“Praise the LORD! Praise the name of the LORD;
Praise [Him], O you servants of the LORD!”
Psalms 135:1 NKJV
As people, we all like praise. We want to be recognized for our accomplishments. We also love it when others join in the celebration with us. We want the light to shine on us. We want to boast and brag when we do something commendable.
We see this acted out over and over in our lifetimes. From the little kid that shows everyone how he can ride a bike, to the girl who gets straight A’s on her report card, we crave praise. We brag about our degrees, our first jobs, our promotions, our careers, and eventually our kids and grand kids.
Every industry has a reward season. From Oscars and Grammy's to salesmen of the year plaques, we want to be recognized and valued.
As people, we also want to give praise to others. This month, we will honor and praise our mothers. We will also honor our graduates. And next month we will honor dad. We display our trophies and hang our plaques proudly.
We even like to vicariously accept praise for others as well. When our sports teams win, we brag like we were on the team. However, when someone we mentored does well, we feel like we had something to do with their success. That is why grandparents are so proud of their grandchildren’s accomplishments.
When it comes to what we do at RoS on Sundays, there is only One person we should Praise. That Person is Jesus Christ our Lord. The psalmist makes it clear. We are to “Praise the Lord!” He and He alone is worthy of our praise.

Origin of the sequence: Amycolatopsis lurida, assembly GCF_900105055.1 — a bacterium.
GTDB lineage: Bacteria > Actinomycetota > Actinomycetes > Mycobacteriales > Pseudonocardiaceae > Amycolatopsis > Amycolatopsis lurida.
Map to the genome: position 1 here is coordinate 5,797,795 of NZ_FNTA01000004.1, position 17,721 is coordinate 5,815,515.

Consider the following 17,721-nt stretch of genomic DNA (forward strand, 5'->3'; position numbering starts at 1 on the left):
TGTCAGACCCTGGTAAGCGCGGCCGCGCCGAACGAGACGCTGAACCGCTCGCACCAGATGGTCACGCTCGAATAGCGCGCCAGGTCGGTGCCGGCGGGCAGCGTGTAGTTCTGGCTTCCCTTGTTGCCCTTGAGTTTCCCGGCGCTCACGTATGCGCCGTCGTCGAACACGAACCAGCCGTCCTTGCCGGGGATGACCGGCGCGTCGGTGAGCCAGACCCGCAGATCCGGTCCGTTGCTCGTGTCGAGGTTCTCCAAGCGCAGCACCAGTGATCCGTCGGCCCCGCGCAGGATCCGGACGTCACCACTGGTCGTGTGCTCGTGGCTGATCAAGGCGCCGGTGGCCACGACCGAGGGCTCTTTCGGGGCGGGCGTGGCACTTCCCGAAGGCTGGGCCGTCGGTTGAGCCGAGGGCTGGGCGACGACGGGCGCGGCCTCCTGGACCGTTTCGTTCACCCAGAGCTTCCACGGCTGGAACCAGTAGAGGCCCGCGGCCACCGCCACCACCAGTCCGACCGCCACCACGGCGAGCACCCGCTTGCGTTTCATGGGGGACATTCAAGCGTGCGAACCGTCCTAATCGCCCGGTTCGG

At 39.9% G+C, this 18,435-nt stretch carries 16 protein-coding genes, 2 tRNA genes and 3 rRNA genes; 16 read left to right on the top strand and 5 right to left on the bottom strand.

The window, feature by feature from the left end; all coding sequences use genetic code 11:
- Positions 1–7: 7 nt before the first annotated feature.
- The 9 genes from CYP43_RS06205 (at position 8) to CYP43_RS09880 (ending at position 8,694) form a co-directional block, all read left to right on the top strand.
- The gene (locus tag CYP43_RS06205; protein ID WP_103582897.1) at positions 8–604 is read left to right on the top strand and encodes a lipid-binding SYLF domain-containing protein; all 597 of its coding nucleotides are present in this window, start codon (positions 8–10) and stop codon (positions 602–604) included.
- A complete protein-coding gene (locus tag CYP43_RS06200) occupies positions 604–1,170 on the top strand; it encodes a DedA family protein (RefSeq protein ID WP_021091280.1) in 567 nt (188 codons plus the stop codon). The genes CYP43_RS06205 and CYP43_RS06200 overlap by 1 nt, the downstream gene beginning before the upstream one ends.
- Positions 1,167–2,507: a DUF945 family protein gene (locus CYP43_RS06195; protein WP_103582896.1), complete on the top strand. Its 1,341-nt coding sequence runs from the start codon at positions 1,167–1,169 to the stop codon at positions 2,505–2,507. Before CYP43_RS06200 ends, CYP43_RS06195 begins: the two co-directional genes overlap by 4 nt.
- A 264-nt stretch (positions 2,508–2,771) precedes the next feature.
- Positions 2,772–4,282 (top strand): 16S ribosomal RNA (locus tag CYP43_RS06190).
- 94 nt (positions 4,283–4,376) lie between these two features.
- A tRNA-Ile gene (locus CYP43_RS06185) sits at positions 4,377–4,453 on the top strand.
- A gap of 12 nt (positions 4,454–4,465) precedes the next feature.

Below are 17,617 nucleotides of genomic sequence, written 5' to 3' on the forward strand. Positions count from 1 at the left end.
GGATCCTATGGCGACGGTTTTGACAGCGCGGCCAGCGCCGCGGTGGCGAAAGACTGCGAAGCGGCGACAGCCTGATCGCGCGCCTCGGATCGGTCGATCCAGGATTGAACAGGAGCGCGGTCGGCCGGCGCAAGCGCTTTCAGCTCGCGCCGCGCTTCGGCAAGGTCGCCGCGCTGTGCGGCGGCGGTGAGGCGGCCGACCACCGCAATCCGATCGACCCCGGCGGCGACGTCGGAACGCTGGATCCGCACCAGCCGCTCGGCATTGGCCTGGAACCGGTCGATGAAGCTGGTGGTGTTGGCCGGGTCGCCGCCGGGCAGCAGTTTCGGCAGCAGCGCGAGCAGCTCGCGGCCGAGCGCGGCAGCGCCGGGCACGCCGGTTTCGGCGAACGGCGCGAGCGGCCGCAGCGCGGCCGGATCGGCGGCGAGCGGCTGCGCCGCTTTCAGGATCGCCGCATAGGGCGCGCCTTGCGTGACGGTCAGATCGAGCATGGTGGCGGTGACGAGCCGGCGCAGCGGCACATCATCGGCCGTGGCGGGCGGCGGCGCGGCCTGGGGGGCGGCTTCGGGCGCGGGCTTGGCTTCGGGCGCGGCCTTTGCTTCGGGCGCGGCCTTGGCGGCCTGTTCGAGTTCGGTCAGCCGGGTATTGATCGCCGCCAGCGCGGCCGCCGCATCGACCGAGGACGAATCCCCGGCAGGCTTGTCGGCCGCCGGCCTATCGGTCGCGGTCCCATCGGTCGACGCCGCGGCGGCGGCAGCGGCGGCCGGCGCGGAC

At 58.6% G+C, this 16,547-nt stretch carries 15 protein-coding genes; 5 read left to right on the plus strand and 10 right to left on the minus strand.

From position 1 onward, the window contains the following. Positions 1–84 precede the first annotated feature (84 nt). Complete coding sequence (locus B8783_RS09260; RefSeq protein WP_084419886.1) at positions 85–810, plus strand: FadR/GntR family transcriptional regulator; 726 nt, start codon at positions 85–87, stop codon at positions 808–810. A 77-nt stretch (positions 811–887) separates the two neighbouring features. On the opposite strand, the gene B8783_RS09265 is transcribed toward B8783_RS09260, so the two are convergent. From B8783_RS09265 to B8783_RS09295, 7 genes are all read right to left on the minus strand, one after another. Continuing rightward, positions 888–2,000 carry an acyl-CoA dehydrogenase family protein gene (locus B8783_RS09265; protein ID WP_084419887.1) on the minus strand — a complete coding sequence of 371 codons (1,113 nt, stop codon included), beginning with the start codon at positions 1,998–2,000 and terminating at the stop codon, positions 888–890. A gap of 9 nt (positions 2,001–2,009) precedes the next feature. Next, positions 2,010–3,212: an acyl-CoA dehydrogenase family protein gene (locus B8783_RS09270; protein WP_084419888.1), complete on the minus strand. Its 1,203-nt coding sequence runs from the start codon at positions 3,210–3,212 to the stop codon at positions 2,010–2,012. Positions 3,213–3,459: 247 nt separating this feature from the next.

The Hebrew word for praise is halal. It is a shortened form of hallelujah. It literally means to “flash forth light”. It can also mean “to make a show.” In other words, the spotlight is God’s and God’s alone when it comes to worship.
The psalmist also tells us to “Praise the name of the Lord”. This aspect of the word praise means “to boast, glory, commend or to be worthy of praise”. As believers in Christ, our boast is not in ourselves, but in Him and in His name. The New Testament is very clear that all our boasting is in the name that is above all names, Jesus Christ our Lord.
The final statement about praise from the psalmist is a direct command to believers: “Praise [Him], O you servants of the Lord!” The last definition is “to celebrate”. As servants, we come together to celebrate Him. This implies a relationship in order to celebrate. Although we can worship God as individuals, for praise to have its complete and full meaning, it must be done with others who celebrate the same Person as you.
One interesting thing to note about praise is found further into the Strong’s definition. If we are not careful, our praise can be turn negative. The word used to describe it is: “to stultify”. The Google definition of stultify is “cause to lose enthusiasm and initiative, especially as a result of a tedious or restrictive routine.
The synonyms include: hamper, impede, obstruct, thwart, frustrate, suppress, and repress. Our praise, if we are not careful, can become a dull, repressive, routine.
It is my prayer that when we enter the worship center each week at RoS that we truly come and praise Him. Let us be known as a church that celebrates the Savior together each and every week.
I love you and it’s a privilege to be your pastor.